Undocumented students take advantage of state's new Prosperity Act


A group of eight students at St. Cloud State University are among the 180 students statewide who are taking advantage of the state's new Prosperity Act, the St. Cloud Times reports.

The act -- known in other states as the DREAM act -- is a new state law that makes undocumented students who came to the U.S. as children to be eligible for in-state tuition as well as certain financial aid programs.

The Prosperity Act, passed by Gov. Mark Dayton and state lawmakers in May, applies to students who've attended at least three years in high school and graduated from high school in Minnesota. The students are also required to register with the Selective Service.

MinnPost has a rundown of what the Prosperity Act means for potential undocumented college students. The University of Minnesota has also posted information.

The Minnesota Daily says the program opened with fewer applicants than expected; but the state Office of Higher Education anticipates participation in program will increase as more students become aware of it.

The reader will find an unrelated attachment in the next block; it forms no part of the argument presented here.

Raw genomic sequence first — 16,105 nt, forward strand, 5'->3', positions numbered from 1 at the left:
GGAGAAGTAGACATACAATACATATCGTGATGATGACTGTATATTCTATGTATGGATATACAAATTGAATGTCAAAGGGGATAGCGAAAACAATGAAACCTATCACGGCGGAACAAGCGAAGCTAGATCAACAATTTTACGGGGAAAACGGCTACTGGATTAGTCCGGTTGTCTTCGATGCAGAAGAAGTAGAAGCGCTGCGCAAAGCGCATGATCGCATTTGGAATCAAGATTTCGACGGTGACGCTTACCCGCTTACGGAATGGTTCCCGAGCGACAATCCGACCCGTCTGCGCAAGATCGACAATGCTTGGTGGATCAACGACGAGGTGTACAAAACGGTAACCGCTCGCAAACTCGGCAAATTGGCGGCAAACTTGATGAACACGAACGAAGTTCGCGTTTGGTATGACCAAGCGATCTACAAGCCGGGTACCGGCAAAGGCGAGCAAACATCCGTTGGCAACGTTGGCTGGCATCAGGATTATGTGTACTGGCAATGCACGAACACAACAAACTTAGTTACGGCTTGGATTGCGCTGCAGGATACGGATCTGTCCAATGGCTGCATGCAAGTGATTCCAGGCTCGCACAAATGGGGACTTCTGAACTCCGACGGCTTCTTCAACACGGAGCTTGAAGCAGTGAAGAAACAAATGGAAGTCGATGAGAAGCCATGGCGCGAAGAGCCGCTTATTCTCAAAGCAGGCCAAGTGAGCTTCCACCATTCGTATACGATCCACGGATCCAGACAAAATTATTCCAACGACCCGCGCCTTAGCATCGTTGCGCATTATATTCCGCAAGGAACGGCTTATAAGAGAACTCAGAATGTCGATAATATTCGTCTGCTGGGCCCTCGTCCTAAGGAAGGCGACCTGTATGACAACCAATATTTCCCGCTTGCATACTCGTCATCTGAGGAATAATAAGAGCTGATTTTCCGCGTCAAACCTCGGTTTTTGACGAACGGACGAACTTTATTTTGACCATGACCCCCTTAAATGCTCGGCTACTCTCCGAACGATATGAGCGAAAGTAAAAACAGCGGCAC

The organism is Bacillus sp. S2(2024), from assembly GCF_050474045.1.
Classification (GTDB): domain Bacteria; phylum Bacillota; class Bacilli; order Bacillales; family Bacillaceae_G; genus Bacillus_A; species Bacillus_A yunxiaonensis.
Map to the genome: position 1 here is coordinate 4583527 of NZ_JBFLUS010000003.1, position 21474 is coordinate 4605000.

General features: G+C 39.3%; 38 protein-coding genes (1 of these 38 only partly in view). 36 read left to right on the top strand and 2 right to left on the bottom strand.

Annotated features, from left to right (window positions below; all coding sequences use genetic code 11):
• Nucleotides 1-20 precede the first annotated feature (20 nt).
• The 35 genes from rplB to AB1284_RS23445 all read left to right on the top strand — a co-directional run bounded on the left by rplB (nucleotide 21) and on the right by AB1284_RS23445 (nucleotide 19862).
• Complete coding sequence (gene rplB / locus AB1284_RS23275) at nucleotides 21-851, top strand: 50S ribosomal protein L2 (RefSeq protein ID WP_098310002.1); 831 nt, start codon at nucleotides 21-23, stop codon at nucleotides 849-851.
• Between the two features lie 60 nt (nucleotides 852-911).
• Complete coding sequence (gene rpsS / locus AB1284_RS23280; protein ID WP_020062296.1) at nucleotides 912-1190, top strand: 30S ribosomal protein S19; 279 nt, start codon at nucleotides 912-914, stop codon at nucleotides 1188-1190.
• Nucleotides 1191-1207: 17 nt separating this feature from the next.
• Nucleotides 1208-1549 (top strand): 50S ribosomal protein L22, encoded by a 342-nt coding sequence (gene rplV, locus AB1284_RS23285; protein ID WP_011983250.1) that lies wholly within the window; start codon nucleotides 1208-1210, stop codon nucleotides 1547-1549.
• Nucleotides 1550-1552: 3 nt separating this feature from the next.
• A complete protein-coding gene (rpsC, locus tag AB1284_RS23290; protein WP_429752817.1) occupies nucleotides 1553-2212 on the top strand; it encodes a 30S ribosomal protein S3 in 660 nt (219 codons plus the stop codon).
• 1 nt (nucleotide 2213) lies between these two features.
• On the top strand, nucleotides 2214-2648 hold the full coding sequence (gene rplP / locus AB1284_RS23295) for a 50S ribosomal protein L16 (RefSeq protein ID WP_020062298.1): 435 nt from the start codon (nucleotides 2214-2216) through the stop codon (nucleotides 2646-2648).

As of early September, 109 students applied for the program in the Minnesota State Colleges and Universities system.

Ironically, all of St. Cloud's legislative members voted against the measure.

The Times says supporters of the act claim it gives participating students a better shot at the future, while critics say the law allows undocumented students to compete with citizens for financial aid.

Critics also note that state taxpayer funds are being used for a separate application process for the undocumented students and their families.

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